About Jackie Parrish

I am a retired teacher who taught in middle school for 30 years. I have certifications in elementary education, reading, and math. I have spent most of my career teaching math to 7th and 8th graders in an urban setting. I have also presented staff development within my school and within my district. Although I am now retired I am still passionate about teaching math in ways that engage all students.

Trauma in schools has always existed. From the first public schools until today there have always been hungry children, those who have lost parents during the school year, as well as those who have for one reason or another, moved during the school year, having to adjust to a new school. Something much different is happening now and the level of trauma seen in today’s schools is more than teachers can handle without support.

Teaching Isn’t an Easy Job

You are the only adult in a room with 30 students. They have different needs, abilities, and personalities. You are expected to be sure that every one of them leaves you with specific skills regardless of what each of them is dealing with. That is the stress of the job.

The trauma in teaching begins when you must deal with the trauma in your students’ lives. When I first started teaching the level of trauma I saw was manageable. The usual issues of death in the family or a divorce affected a few students. We had the support staff (counselors and a psychologist) to help us. Unfortunately, we lost counselors and other support staff because of budget cuts.  Our teachers had more traumas to deal with on their own.

Our teachers had more traumas to deal with on their own. Click To Tweet

Societal Changes Bring Additional Trauma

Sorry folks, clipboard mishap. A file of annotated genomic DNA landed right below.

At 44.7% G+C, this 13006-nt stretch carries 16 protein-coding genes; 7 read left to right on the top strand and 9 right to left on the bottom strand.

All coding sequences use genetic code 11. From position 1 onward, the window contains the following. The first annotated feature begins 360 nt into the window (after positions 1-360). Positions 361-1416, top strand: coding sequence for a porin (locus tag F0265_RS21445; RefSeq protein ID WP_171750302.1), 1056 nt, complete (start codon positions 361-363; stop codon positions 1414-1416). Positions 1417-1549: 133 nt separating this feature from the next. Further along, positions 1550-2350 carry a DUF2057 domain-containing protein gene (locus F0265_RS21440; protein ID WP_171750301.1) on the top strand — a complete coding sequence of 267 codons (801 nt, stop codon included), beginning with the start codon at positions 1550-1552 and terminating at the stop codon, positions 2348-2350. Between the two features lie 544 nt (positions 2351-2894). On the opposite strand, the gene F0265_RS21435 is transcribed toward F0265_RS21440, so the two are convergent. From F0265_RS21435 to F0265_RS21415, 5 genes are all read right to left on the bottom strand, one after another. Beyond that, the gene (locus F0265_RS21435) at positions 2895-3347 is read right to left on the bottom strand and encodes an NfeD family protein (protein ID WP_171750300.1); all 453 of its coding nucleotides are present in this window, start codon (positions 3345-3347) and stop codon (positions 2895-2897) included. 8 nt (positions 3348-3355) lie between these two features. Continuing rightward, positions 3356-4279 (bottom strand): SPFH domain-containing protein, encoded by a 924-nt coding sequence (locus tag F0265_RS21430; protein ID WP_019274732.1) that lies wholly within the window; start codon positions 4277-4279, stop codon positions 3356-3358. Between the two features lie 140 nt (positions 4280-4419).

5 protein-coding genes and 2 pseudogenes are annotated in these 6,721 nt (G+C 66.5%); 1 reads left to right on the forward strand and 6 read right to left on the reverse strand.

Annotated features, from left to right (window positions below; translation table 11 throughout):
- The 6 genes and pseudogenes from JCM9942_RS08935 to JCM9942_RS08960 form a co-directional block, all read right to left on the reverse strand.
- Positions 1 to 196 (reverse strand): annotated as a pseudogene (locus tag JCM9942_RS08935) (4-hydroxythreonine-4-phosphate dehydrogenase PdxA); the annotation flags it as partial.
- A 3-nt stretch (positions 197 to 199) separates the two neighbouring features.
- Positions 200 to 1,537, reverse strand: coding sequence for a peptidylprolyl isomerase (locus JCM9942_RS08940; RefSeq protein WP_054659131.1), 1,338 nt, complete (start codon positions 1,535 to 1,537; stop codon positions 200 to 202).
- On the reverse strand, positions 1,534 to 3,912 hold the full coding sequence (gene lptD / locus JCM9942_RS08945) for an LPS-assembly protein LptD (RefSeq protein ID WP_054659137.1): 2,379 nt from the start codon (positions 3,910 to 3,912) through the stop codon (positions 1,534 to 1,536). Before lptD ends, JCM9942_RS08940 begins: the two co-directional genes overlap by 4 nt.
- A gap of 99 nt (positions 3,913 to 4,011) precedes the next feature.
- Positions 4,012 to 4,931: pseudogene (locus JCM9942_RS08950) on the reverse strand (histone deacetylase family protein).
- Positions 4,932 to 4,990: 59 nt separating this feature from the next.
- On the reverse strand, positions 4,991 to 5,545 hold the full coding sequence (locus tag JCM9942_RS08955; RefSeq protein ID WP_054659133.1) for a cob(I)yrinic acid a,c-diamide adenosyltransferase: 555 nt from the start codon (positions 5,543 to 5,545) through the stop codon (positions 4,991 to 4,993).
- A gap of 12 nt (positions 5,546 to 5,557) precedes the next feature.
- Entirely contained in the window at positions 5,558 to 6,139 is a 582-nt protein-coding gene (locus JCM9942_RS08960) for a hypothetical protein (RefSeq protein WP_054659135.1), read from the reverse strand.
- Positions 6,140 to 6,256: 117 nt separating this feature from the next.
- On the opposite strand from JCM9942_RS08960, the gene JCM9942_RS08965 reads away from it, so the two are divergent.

The first major increase in trauma during my career came with the crack epidemic. Many students were fending for themselves as parents dealt with their addiction. Some had parents who were so badly addicted that grandparents took charge. The disruption of lives caused changes in behavior, levels of depression and fears of being homeless. Those of you currently in the classroom are dealing with the opioid epidemic.

The neighborhood in which I taught had many good jobs and parents were able to support their families. When an economic downturn occurred job losses left some of my students in homeless shelters. That change brought frightened and angry students to the classroom. This was the worst trauma I had ever seen.

Trauma Teachers Shouldn’t Have to Handle

Since Columbine, school shootings have become so common that many people think the solution is to arm teachers. I believe that this is more than any teacher should be asked to do.

During interviews after the El Paso shootings I saw several people who had legal carry permits and had their guns with them. One such person was active Army. He stated that he assessed the situation and realized that his handgun would be no match for what the shooter was using. He chose to carry out as many frightened children as he could. Do you really think that a teacher trying to keep a classroom of students calm would fare any better?

The latest traumatic events that teachers have to deal with are ICE raids. A recent raid in Mississippi left schools scrambling to decide what to do with students who had no adults left at home. One school had been notified as the raid began and was able to give bus drivers the direction to return the children to school if no parent was home to greet them. Those who were returned spent the night at the school. The staff was left in the aftermath to care for the frightened children whose parents were gone. This type of trauma is not what teachers should be expected to handle.

Conclusion

Teachers are trained to educate students. They know how to handle sudden changes in schedules, lack of supplies and lockdowns. Teachers should not be expected to carry guns to ward off armed intruders or be left to deal with students who suddenly have their parents taken away.  Other professions like police and social workers should be handling those situations.

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